Thursday, August 30, 2012

Bella by Lotta Jansdotter

Bella is here and in stock !!!

Lotta Jansdotter's second line for Windham Fabrics is a bright, modern and sunny collection, with bold and simple designs in beautiful shades of citron and grey, turquoise, melon and cobalt blue.  

I absolutely love this line and can't wait to get sewing !!

Here is a link to Lotta's page.  Find out how "Bella" was born and how Lotta takes the designs from paper to fabric

A few weeks ago, I started sewing 2 inch Hexagons

I loved "Bella" for this project and I added a lime green and red to it.  So, I'm going to continue sewing -  I'm not sure just how to put the hexies together, but I'm sure it will come to me.....

what are you making out of Bella?

Friday, August 24, 2012

Home for the Holidays BOM - What you need for Wool Applique'

Wool Applique' 101
For the wool applique' portion of this project you will need the following:

Wool thread or embroidery floss to match your wool - I used Auriful 12 weight -  100% Lana wool thread for both the embroidery and the applique'.  We have this at the shop in large spools - 300 or so yards per spool for around $10 per spool, or one of the fun things that we sell at the shop is 10 yards spools of wool thread in a variety of colors for $2 each.  This is a good way to collect the colors of thread that you may need without spending a lot of money. 
If you are using embroidery floss, use #310 black for the words, and colors of floss to match your wool.  I used brown 898, green 934, a dark neutral 640 since I didn't have wool thread in those colors. 

Freezer Paper - My favorite is Quilter's Freezer Paper Sheets

Black Pigma Pen - I like to use a permanent pen to trace the patterns onto freezer paper, and to trace the words onto the background fabric.  I'm using a black pen because we are using black thread.  A mechanical pencil will work also, but it makes a mess of your hands and the lead can smear onto your fabrics

Applique' Glue - any kind of glue or glue stick will work, just choose your favorite

a 7 inch Embroidery Hoop - I prefer a spring-loaded hoop


Size 7 Wool/Embroidery Needles - I like the length of the size 7 Foxglove Cottage needle for the applique'

Needle Threader - this is a must

Scissors - a great pair of sewing scissors like Gingher or Dovo Scissors

My next post in this series will focus on the embroidery stitches, methods for tracing and cutting out your wool appliue' pieces, and how to place and stitch your wool onto your background fabric.

to be continued........
Joni    :)

Wednesday, August 22, 2012

Home for the Holidays BOM - part #1

Step #1 - Felting Wool: 

Working with hand-dyed wool is wonderful.  
Because of the dying process, it has already been "felted".  It's ready to use whether you buy it in squares, fat quarters or by the yard - and yes all the wool in your Home for the Holidays kits are either hand-dyed or have already been felted for you - so no worries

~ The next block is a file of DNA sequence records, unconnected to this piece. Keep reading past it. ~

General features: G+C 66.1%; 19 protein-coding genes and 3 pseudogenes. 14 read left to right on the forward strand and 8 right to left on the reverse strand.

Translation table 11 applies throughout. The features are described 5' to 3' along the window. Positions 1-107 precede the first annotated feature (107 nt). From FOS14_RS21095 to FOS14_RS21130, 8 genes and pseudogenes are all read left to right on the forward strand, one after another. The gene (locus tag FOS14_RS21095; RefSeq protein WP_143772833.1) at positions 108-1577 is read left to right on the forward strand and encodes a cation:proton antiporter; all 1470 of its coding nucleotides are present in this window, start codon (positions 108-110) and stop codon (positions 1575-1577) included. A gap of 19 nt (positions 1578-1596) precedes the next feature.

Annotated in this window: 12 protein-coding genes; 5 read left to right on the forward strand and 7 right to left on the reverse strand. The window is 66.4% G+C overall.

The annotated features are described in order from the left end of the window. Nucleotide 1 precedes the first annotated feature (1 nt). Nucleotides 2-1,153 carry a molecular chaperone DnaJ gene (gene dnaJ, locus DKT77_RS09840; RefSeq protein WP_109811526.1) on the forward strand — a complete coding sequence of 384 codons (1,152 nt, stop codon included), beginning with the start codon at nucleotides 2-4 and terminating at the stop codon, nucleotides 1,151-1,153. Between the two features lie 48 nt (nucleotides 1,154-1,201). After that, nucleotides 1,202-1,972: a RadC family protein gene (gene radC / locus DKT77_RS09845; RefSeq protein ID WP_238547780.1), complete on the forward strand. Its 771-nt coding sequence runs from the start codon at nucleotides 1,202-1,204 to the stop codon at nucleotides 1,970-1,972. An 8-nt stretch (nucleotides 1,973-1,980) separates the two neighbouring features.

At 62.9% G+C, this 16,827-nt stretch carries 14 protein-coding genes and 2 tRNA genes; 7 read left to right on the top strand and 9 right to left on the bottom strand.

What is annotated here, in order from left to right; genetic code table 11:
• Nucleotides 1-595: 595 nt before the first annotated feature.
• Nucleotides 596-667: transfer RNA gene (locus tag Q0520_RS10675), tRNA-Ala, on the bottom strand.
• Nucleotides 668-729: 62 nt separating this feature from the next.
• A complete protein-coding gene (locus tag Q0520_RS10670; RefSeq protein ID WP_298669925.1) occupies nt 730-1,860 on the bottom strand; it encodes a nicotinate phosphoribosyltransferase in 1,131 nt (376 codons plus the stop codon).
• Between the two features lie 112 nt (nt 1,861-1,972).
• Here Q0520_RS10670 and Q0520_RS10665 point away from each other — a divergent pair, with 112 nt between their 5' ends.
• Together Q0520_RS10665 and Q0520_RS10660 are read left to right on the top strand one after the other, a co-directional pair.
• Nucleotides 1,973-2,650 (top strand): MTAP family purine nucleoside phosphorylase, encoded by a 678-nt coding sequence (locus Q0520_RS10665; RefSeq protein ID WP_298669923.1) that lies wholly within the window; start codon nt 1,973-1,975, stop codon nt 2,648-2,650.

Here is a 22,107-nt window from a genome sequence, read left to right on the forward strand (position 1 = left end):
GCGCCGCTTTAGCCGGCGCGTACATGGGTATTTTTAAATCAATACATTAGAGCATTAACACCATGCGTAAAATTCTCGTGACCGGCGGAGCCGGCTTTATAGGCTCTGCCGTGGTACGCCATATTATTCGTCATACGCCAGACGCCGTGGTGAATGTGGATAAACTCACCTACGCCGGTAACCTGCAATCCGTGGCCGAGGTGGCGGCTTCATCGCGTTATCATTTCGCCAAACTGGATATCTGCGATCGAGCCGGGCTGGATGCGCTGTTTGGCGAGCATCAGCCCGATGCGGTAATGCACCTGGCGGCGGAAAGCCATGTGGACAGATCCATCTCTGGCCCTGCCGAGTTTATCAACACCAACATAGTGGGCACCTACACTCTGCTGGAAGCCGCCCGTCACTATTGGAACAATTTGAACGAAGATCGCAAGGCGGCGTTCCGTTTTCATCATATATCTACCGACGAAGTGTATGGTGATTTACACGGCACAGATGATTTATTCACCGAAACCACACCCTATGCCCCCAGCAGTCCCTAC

If you are using wool in any project, first make sure it is 100% wool.  If you have purchased wool by the yard, or you are using a recycled wool skirt or jacket from the local goodwill, it will more than likely need to be "felted" or washed.
Larger amounts of wool can simply be washed in your washing machine in HOT water ( I will usually set my washing machine to a hot soak cycle first, to allow the wool to absorb the hot water)  then rinse in COLD water, and repeat.  Spin it well and toss in the dryer.  Wool has a tendency to have an odor when it is washed, so I generally add a little detergent to the wash water to help with the smell.

Smaller pieces of wool (like squares or fat quarters)  You can hand wash in the kitchen sink.  Fill one side of the sink with HOT water  (again with a little detergent)  and the other side with COLD water.  Soak and agitate the wool with your hands until it has absorbed the hot water - and this might take a while -  the key is the agitation.  Then soak the wool in the cold water.  Then repeat with clean Hot and Cold water.  This shocks the fibers, shrinks them and the hand agitation "felts" the fibers.
Remove as much water as you can and toss in the dryer, or simply lay flat to dry on a clean towel overnight.

Once you felt a few pieces of wool yourself, you will be able to tell right away which wool fabrics need to be felted or not, just by looking at the weave and by feeling the wool.  It should be a tight weave and be soft like it has been washed.

If you are not sure if you are buying wool that has been felted or not, just ask your local quilt shop.  They will gladly tell you if your wool is hand-dyed or not and whether or not you need to  "felt" your wool before working with it.

Wednesday, August 15, 2012

HOT lanta the way, in case you haven't seen me at the shop in a day or two, I have been in Atlanta, GA for the last three weeks, and can I just say HOT lanta.

I'm loving the yummy fresh peaches, the beautiful southern-style homes that have HUGE wrap-around porches, and of course -- all the quilt shops -- Not as many shops here as the lucky people in Utah have of course -- but I can sniff out a Quilt Shop anywhere

Little Quilts is in Marietta, GA by the way  -

and people are really friendly out here and call you by your first name, 

but with a MISS in front of it....

Thank you Miss Joni.... How are you today Miss Joni?     Ha Ha -  I love it

But just to give you a little taste of what August in  HOT lanta Georgia is like -

I would really like an ice cream right about now ..... but I think this truck is all out

See you soon - and keep quilting ladies

Harley & Me

spent the day sewing and watching Marley & me on TBS.... and cried for two hours!!

reminded me of my own naughty dog.... "Harley"

"A dog is the only thing on earth that loves you more than he loves himself"